The World Health Organization (WHO) reprimanded national governments on Tuesday for shutting down travel from southern Africa in response to the emergence of the Omicron coronavirus variant.
"Blanket travel bans will not prevent the international spread, and they place a heavy burden on lives and livelihoods," the UN health agency said in Geneva.
It also warned that such bans could discourage countries from reporting and sharing epidemiological and sequencing data in the global pandemic.
According to the WHO, at least 56 countries have responded to the latest variant of the Covid-19 with travel restrictions.
South Africa, which first detected the strain on November 24, has appealed to countries to lift their travel bans and argued that it is being punished for reporting the strain.
The WHO called for "an evidence-informed and risk-based approach when implementing travel measures," for example by screening prior to travel and/or upon arrival.
The WHO on Friday classified Omicron as a variant of concern and on Monday said the global risk from it was "very high."
At the United Nations on Tuesday, Secretary General Antonio Guterres said vaccinations provided the only solution to the crisis.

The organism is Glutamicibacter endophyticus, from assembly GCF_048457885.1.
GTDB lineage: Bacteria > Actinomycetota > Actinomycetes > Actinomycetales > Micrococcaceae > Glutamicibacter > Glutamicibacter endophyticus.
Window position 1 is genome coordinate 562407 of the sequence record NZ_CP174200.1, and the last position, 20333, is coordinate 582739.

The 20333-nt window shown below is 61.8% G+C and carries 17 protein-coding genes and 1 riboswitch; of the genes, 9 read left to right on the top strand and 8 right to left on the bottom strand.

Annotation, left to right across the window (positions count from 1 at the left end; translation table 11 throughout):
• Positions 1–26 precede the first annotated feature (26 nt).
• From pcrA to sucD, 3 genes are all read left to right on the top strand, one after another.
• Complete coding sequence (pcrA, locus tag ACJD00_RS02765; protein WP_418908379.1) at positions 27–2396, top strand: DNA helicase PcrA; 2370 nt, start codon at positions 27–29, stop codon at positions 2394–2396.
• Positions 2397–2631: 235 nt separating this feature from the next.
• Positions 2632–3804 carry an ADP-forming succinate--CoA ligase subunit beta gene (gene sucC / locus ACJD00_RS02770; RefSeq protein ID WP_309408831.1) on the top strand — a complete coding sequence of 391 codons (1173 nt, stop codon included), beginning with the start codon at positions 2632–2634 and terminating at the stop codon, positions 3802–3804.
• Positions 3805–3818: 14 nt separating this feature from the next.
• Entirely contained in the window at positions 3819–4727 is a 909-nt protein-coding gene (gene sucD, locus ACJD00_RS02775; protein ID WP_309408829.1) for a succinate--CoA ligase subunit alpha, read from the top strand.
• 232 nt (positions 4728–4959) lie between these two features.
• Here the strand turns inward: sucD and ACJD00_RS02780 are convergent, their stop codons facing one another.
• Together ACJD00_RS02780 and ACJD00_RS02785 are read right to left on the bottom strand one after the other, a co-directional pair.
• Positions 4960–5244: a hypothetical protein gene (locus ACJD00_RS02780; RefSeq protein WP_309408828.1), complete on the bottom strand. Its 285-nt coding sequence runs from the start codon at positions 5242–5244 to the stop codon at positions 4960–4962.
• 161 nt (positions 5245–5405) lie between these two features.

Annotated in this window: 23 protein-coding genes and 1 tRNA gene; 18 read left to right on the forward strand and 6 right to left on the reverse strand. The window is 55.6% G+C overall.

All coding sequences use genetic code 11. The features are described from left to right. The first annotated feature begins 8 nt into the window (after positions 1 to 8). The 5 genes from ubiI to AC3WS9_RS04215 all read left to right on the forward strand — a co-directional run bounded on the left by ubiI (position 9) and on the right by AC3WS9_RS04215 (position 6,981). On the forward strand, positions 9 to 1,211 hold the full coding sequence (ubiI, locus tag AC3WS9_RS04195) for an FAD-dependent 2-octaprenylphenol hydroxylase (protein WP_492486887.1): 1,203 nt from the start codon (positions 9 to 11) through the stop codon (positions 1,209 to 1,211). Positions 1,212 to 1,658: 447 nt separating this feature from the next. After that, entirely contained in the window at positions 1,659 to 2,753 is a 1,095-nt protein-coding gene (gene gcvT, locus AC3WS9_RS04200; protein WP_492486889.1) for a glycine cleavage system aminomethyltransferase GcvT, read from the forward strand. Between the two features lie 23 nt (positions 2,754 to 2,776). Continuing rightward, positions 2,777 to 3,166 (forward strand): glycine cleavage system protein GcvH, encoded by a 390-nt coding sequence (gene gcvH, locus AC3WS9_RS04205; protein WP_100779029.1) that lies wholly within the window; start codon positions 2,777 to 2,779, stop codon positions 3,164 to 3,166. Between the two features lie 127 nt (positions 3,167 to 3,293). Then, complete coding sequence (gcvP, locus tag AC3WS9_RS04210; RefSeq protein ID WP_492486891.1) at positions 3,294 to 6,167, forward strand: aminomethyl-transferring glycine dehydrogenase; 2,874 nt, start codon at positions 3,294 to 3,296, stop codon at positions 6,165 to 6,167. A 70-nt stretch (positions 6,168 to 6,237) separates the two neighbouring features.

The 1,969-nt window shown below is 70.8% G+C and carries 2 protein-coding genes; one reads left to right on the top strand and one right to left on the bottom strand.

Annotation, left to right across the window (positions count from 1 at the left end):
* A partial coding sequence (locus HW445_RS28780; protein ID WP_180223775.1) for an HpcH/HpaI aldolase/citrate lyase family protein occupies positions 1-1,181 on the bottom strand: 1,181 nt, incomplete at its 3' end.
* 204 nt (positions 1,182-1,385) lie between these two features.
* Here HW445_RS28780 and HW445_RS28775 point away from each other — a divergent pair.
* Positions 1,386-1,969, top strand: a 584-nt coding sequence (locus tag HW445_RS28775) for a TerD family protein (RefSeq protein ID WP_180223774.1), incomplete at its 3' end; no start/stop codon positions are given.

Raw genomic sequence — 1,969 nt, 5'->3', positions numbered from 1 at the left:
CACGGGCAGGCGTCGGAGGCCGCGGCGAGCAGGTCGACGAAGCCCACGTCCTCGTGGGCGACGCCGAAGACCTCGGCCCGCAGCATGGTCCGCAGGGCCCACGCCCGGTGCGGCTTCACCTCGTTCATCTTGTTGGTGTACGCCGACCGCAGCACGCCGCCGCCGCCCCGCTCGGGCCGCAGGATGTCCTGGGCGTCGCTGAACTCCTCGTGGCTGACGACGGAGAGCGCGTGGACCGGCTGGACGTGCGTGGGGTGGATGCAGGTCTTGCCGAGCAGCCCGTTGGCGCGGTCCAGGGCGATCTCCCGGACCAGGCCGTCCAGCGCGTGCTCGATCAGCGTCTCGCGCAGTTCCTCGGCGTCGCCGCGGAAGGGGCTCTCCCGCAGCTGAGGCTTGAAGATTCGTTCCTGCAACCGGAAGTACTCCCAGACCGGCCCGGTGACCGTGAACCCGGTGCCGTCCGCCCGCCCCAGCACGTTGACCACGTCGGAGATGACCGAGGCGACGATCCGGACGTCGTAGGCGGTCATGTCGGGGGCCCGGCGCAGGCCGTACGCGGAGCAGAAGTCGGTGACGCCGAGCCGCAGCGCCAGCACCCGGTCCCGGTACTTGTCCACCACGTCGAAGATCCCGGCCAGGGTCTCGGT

"The only way out of a global pandemic – and out of this unjust and immoral situation – is through a global vaccination plan," he said, calling for greater international cooperation to that end.
The WHO wants to have 70% of the world's population vaccinated by mid-2022. Many developed countries have already reached that target, but poorer nations, for example in Africa, are lagging far behind.
India has for its part offered to supply Covid-19 vaccines, life-saving drugs and other equipment to African countries to help them deal with the Omicron outbreak.
The government was ready to supply Indian-made vaccines through the COVAX vaccine sharing initiative or bilaterally, India's Ministry of External Affairs said in a late night statement on Monday.
All orders from African countries through COVAX had been cleared and further orders would be considered on priority, the statement said.
India had so far supplied 25 million doses of vaccines to 41 countries in Africa, of which 1 million doses were given free of charge to 16 countries and another 16 million doses to 33 countries as part of the COVAX initiative.